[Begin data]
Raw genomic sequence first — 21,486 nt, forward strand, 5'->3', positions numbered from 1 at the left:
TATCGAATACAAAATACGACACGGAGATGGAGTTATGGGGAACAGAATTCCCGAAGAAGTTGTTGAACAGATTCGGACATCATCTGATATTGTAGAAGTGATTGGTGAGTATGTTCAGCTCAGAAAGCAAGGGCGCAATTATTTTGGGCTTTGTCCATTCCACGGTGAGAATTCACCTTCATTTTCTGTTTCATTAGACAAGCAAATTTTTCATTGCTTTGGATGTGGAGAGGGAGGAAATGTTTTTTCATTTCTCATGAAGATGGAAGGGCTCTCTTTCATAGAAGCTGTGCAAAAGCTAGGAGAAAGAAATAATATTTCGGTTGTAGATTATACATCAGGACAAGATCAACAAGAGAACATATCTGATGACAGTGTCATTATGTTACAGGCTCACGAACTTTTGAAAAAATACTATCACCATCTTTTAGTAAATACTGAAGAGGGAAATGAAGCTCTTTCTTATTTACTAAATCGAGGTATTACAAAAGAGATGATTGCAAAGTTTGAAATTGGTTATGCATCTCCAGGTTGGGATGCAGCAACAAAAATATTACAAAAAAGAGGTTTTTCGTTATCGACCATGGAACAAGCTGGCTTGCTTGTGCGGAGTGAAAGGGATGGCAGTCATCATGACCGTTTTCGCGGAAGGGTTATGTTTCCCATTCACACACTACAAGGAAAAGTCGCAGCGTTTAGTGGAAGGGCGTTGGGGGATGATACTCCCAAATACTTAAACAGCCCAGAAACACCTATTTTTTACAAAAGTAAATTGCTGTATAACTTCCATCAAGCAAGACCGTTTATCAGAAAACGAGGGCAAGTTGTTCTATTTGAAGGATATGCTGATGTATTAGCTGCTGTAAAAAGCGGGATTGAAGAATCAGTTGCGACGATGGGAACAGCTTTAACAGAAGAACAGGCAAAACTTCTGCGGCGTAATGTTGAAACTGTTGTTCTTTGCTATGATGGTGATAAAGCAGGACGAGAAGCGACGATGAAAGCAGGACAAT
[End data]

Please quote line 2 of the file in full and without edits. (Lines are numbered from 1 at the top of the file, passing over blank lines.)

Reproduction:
TATCGAATACAAAATACGACACGGAGATGGAGTTATGGGGAACAGAATTCCCGAAGAAGTTGTTGAACAGATTCGGACATCATCTGATATTGTAGAAGTGATTGGTGAGTATGTTCAGCTCAGAAAGCAAGGGCGCAATTATTTTGGGCTTTGTCCATTCCACGGTGAGAATTCACCTTCATTTTCTGTTTCATTAGACAAGCAAATTTTTCATTGCTTTGGATGTGGAGAGGGAGGAAATGTTTTTTCATTTCTCATGAAGATGGAAGGGCTCTCTTTCATAGAAGCTGTGCAAAAGCTAGGAGAAAGAAATAATATTTCGGTTGTAGATTATACATCAGGACAAGATCAACAAGAGAACATATCTGATGACAGTGTCATTATGTTACAGGCTCACGAACTTTTGAAAAAATACTATCACCATCTTTTAGTAAATACTGAAGAGGGAAATGAAGCTCTTTCTTATTTACTAAATCGAGGTATTACAAAAGAGATGATTGCAAAGTTTGAAATTGGTTATGCATCTCCAGGTTGGGATGCAGCAACAAAAATATTACAAAAAAGAGGTTTTTCGTTATCGACCATGGAACAAGCTGGCTTGCTTGTGCGGAGTGAAAGGGATGGCAGTCATCATGACCGTTTTCGCGGAAGGGTTATGTTTCCCATTCACACACTACAAGGAAAAGTCGCAGCGTTTAGTGGAAGGGCGTTGGGGGATGATACTCCCAAATACTTAAACAGCCCAGAAACACCTATTTTTTACAAAAGTAAATTGCTGTATAACTTCCATCAAGCAAGACCGTTTATCAGAAAACGAGGGCAAGTTGTTCTATTTGAAGGATATGCTGATGTATTAGCTGCTGTAAAAAGCGGGATTGAAGAATCAGTTGCGACGATGGGAACAGCTTTAACAGAAGAACAGGCAAAACTTCTGCGGCGTAATGTTGAAACTGTTGTTCTTTGCTATGATGGTGATAAAGCAGGACGAGAAGCGACGATGAAAGCAGGACAAT